In the race for Harford County School Board, matchups for the 2014 general election were determined in Tuesday’s primary, where incumbents in each district got enough votes to keep their hopes of re-election alive, albeit with some facing stiff opposition in November. Notably, the primaries also eliminated nearly all of the candidates who made simultaneous bids for the Harford County Republican or Democratic central committee.
This election year marks the first time that school board seats in all six county council districts will be determined by election, rather than by gubernatorial appointment. The transition was set in motion by 2009 state legislation establishing a nine-member Harford County School Board, with six elected, plus three appointed members.
The non-partisan school board elections start with primaries in each district to determine the top two vote-getters who will face off again in November. While primaries are usually limited to voters registered as Democrats or Republicans, they are also open to unaffiliated voters in the school board races only.
In the Tuesday primary, Board President Nancy Reynolds turned in the strongest performance, winning by nearly 2,000 votes, and with 55% of the votes cast in the four way race to represent District D, North Harford. With provisional and absentee ballots still to be counted, project manager Mike Simon garnered the second most votes, with Chris Scholz, and Tishan Weerasooriya coming in third and fourth, respectively. Weerasooriya was also an unsuccessful candidate for the Democratic Central Committee.
Reacting to her District D win, Reynolds said, “I’m extremely honored and humbled by the results of the primary election and will continue to work hard to ensure that our school system becomes the best in the state. I want to thank everybody for their support.”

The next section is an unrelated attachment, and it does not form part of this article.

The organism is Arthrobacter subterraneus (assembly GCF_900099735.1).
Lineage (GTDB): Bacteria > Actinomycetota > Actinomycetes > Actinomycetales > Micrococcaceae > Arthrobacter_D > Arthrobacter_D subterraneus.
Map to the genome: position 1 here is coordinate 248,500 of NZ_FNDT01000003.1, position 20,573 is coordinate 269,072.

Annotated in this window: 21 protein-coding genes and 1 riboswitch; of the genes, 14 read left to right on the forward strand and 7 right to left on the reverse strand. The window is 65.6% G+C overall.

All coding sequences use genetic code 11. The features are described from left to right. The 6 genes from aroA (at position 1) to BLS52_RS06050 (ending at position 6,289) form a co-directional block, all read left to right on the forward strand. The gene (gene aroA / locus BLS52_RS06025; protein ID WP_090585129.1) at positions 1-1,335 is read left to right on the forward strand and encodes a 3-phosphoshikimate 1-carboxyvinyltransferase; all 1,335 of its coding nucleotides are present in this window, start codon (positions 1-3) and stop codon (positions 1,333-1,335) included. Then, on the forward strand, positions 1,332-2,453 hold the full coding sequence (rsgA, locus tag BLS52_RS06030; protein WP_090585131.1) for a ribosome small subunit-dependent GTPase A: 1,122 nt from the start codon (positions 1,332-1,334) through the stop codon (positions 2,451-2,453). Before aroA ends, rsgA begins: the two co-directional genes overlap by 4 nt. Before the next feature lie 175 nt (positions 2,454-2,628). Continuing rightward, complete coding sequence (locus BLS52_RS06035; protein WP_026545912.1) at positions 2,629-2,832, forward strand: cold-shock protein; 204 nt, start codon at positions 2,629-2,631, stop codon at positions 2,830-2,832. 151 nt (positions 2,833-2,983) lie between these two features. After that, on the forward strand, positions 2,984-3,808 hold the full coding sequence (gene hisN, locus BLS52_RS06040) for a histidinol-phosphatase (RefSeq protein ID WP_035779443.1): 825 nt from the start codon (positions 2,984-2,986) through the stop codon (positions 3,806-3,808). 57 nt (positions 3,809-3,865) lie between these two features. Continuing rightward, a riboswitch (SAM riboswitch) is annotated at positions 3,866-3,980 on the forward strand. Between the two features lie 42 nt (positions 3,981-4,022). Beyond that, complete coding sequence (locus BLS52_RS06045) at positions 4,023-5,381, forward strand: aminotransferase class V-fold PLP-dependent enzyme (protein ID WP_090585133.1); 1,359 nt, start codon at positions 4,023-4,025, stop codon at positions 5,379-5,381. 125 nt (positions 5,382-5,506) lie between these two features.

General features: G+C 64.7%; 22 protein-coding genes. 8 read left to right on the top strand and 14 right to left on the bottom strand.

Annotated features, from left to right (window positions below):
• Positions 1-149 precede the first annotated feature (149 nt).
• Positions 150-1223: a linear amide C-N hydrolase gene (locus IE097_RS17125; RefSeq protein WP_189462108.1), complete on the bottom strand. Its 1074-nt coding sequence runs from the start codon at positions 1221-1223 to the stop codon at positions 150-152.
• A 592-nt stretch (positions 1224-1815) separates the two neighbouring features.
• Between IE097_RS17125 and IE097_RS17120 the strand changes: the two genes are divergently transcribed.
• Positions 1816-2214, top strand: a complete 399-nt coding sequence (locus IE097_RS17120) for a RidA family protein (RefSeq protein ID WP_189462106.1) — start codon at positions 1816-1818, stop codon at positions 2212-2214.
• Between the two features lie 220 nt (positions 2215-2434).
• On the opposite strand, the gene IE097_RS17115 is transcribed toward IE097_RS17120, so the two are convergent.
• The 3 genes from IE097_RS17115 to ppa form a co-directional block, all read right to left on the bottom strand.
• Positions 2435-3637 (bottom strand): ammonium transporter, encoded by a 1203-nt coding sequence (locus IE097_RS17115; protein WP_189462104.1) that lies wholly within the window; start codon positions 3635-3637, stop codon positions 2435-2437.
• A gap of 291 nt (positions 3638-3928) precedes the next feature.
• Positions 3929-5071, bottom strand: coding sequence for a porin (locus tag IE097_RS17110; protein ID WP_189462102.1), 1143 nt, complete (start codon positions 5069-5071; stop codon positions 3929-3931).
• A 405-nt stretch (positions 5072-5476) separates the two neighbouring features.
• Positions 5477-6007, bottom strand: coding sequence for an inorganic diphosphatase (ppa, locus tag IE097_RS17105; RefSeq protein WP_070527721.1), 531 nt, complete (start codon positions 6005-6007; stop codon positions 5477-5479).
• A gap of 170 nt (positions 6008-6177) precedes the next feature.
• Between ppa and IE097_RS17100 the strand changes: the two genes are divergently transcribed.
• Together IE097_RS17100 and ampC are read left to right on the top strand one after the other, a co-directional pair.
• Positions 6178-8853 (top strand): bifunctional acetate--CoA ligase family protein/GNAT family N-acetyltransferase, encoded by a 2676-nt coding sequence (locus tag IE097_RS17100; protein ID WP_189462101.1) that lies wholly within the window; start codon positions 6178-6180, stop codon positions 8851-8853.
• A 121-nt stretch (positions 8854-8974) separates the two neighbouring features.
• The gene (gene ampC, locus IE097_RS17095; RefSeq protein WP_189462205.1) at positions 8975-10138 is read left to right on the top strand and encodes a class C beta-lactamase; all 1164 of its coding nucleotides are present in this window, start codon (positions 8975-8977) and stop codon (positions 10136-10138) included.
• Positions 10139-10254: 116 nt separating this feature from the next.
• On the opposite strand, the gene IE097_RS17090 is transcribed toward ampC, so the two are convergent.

Simon, who made a simultaneous, but unsuccessful bid for Republican Central Committee, will face Reynolds in November. He did not immediately return a request for comment.
In contrast to Reynolds’ decisive primary victory, incumbent board member Art Kaff came in second to challenger Rachel Gauthier in District E, Aberdeen/Churchville/Fountain Green. A school counselor outside of Harford County Public Schools, Gauthier came seemingly out of nowhere to beat Kaff by nearly 800 votes. Candidates Barney Michel and Stephen Eric Macko came in third and fourth respectively. Macko was also an unsuccessful candidate for the Republic Central Committee. Kaff and Gauthier will meet again on the November ballot.
Asked for reaction, Gauthier wrote in an email, “I am very excited about the primary election results! I would like to thank everyone who took time to vote…whether it was for me or not. I would also like to thank the gentlemen I ran against for such a pleasant campaign. I am looking forward to the next few months leading up to the November election and where this process will take me. The most important thing is to get another good advocate for the students and teachers of Harford county seated on the Board of Education and I think I am the best candidate for that role.”
Kaff wrote, “I am glad to advance to the general election. I believe I can win in November because I am an experienced board member and a parent of two children in Harford County Public Schools. I have made the difficult choices with our budget, selected our Superintendent, and will always advocate strongly for our students. I serve in the Army Reserve and was mobilized to Afghanistan in 2011. I wish to also continue serving my community on the Board of Education. My mention of military background in the Army Reserve does not imply endorsement by the Department of the Army or the Department of Defense.”